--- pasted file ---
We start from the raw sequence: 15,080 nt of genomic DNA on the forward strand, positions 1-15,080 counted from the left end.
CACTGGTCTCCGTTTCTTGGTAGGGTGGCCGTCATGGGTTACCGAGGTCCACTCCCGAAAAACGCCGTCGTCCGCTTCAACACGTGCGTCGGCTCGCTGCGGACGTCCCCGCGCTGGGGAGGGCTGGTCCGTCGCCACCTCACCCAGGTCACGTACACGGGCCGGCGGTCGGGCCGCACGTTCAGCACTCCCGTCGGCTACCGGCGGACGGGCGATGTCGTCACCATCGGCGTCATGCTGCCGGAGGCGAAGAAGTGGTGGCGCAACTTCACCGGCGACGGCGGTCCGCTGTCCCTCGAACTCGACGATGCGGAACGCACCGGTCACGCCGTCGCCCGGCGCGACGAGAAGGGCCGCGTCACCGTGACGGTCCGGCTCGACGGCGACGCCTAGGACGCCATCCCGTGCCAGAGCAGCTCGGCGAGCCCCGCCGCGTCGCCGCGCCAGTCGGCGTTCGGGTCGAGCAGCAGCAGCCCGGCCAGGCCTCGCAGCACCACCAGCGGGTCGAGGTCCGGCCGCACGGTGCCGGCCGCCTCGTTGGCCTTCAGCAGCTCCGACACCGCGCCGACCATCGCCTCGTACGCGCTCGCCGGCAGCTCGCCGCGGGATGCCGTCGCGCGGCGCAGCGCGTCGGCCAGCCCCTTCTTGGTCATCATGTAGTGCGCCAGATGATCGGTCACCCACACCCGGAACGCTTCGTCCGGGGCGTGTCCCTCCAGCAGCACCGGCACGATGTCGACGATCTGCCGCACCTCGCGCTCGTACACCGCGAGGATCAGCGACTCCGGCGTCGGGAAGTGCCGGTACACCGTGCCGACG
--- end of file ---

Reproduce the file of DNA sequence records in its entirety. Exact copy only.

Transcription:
We start from the raw sequence: 15,080 nt of genomic DNA on the forward strand, positions 1-15,080 counted from the left end.
CACTGGTCTCCGTTTCTTGGTAGGGTGGCCGTCATGGGTTACCGAGGTCCACTCCCGAAAAACGCCGTCGTCCGCTTCAACACGTGCGTCGGCTCGCTGCGGACGTCCCCGCGCTGGGGAGGGCTGGTCCGTCGCCACCTCACCCAGGTCACGTACACGGGCCGGCGGTCGGGCCGCACGTTCAGCACTCCCGTCGGCTACCGGCGGACGGGCGATGTCGTCACCATCGGCGTCATGCTGCCGGAGGCGAAGAAGTGGTGGCGCAACTTCACCGGCGACGGCGGTCCGCTGTCCCTCGAACTCGACGATGCGGAACGCACCGGTCACGCCGTCGCCCGGCGCGACGAGAAGGGCCGCGTCACCGTGACGGTCCGGCTCGACGGCGACGCCTAGGACGCCATCCCGTGCCAGAGCAGCTCGGCGAGCCCCGCCGCGTCGCCGCGCCAGTCGGCGTTCGGGTCGAGCAGCAGCAGCCCGGCCAGGCCTCGCAGCACCACCAGCGGGTCGAGGTCCGGCCGCACGGTGCCGGCCGCCTCGTTGGCCTTCAGCAGCTCCGACACCGCGCCGACCATCGCCTCGTACGCGCTCGCCGGCAGCTCGCCGCGGGATGCCGTCGCGCGGCGCAGCGCGTCGGCCAGCCCCTTCTTGGTCATCATGTAGTGCGCCAGATGATCGGTCACCCACACCCGGAACGCTTCGTCCGGGGCGTGTCCCTCCAGCAGCACCGGCACGATGTCGACGATCTGCCGCACCTCGCGCTCGTACACCGCGAGGATCAGCGACTCCGGCGTCGGGAAGTGCCGGTACACCGTGCCGACG